Hong Kong reopens beaches, Beijing relaxes quarantine rules

On Thursday, Hong Kong reopened its beaches and pools as a result of a relaxation in COVID-19 restrictions.

Hong Kong reopens beaches, Beijing relaxes quarantine rules

On Thursday, Hong Kong reopened its beaches and pools as a result of a relaxation in COVID-19 restrictions. Meanwhile, Beijing began to ease quarantine rules for foreigners arriving into China's capital.

Hong Kong had previously closed its water sports venues due to an outbreak of the transmissible Omicron variant. However, it has continued to relax restrictions as new cases fall. The death toll from COVID-19 has fallen from an average of 300 per day in March, to zero these days.

Restaurants can now seat eight people at a table, up from four before. Outdoor exercise is also permitted. Masks are no longer required for those who participate in group sporting events.

William So, assistant general manger of London Restaurant, which is a long-standing destination for traditional dimsum, said, "We're looking forward Mother's Day and being able up to eight people sit at a table."

So said, while steaming bamboo baskets filled with savory dumplings were pushed through the packed dining area. "Business will increase, three generations of a household can sit down and eat together." He said that bookings have already increased by more than twofold since the relaxed seating policy was introduced.

Another round of easing will begin on May 19, when bars, clubs and restaurants in the southern Chinese capital will be allowed to reopen.

China's hardline "zero COVID" approach has not changed, but it has placed less restrictions on capital than other cities like Shanghai, where many were under tight lockdown.

Beijing now requires international arrivals to quarantine in a hotel for 10 nights, then another week of isolation at home.

The previous rules required 21 days in isolation, with at least 14 days at a hotel. After that, seven days of regular reporting was required.

The rule change will have limited practical impact as there are only a few daily international flights to Beijing. It does, however, symbolically show that there is a willingness to compromise and accept a less intrusive, but economically more damaging, policy.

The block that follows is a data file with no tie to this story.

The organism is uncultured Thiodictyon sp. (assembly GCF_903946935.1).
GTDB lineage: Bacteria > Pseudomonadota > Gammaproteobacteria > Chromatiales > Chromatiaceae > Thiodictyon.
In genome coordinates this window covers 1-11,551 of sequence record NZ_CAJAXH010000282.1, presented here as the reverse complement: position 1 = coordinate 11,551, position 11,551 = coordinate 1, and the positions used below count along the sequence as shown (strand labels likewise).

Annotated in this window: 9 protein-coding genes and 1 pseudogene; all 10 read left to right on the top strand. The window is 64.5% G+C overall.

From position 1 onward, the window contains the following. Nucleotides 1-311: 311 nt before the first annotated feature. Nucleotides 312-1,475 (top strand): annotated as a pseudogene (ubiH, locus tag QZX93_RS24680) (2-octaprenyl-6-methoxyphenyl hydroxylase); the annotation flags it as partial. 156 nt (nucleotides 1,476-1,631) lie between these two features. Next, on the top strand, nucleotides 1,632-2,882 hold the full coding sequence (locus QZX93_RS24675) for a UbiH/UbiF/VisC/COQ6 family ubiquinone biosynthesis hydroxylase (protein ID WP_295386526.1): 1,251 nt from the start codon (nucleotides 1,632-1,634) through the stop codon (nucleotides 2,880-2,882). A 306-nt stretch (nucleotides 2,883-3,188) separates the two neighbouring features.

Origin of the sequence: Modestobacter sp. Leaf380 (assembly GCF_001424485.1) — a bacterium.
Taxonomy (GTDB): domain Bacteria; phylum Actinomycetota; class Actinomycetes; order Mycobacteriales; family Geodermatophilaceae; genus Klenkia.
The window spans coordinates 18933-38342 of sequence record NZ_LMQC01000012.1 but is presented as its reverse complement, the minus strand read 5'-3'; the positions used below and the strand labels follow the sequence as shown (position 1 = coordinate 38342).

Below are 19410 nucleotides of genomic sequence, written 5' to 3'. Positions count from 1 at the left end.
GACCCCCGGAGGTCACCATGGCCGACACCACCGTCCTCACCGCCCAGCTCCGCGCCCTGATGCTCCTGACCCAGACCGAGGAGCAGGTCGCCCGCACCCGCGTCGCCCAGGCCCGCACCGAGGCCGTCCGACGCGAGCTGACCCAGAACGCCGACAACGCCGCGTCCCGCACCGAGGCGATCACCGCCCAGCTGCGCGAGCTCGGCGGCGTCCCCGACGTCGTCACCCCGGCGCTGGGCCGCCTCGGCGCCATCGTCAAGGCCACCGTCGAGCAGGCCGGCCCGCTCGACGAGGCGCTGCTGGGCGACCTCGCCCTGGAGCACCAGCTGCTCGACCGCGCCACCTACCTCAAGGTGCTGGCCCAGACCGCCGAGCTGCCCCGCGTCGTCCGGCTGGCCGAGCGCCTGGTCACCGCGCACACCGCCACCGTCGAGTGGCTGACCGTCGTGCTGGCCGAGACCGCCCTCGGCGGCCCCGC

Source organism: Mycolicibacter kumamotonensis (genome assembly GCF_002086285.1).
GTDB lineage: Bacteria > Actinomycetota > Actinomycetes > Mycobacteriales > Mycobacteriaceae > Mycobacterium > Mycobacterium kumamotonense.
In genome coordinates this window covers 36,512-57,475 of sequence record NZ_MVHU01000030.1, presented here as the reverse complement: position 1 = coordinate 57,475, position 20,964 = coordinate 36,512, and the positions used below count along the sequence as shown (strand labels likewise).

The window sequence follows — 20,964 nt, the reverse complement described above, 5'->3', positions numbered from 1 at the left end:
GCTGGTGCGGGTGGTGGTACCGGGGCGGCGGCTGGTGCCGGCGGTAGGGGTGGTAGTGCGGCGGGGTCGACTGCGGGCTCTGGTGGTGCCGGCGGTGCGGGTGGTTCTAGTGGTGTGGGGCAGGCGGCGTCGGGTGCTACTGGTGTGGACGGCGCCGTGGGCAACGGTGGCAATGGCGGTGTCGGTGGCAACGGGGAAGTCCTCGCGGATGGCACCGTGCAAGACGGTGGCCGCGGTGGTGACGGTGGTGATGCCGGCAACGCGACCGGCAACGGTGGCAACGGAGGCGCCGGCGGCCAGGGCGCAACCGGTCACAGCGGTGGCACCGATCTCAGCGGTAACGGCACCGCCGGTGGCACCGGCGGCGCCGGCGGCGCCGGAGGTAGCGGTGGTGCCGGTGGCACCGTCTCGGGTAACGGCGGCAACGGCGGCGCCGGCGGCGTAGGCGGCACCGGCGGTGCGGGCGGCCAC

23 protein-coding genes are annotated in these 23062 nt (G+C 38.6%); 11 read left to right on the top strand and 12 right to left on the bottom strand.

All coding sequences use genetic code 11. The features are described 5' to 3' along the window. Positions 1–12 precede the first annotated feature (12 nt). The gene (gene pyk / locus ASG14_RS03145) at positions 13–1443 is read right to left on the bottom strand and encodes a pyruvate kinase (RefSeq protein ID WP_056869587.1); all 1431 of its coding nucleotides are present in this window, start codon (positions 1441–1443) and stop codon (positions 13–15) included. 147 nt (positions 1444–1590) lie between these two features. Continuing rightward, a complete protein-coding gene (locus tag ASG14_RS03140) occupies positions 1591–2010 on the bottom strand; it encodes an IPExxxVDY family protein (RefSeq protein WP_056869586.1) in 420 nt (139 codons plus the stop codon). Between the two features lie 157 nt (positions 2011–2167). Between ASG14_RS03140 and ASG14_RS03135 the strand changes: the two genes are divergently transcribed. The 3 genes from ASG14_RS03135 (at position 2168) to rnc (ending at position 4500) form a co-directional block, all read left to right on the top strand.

The capital is not taking any chances. On Wednesday, 60 subway stations were closed, more than 10% of its extensive system.

Takeout is not allowed in bars or restaurants. Gyms are closed, and classes are suspended for at most a week. Major tourist attractions in the city, such as the Forbidden Kingdom and Beijing Zoo, have shut down their indoor exhibition halls, and are now only partially operational.

The COVID-19 risk levels in each district have been classified and residents of the highest category are prohibited from leaving the city. A few cases have been identified in isolated communities.

As authorities attempt to identify and isolate cases, all residents will be required to take three virus tests during the week. To enter most public areas, you must have a negative result from a virus test within 48 hours.

Beijing reported only 50 new cases on Thursday, eight of which were asymptomatic.

Shanghai saw an additional drop of 4,651 cases. This includes all but 261 asymptomatic cases and 13 deaths. China's largest city saw a peak of 27,605 cases per day on April 13.

There have been questions about the low death rate in spite of the outbreak of more that 400,000 cases in the city, which is also home to China's largest port and main stock exchange.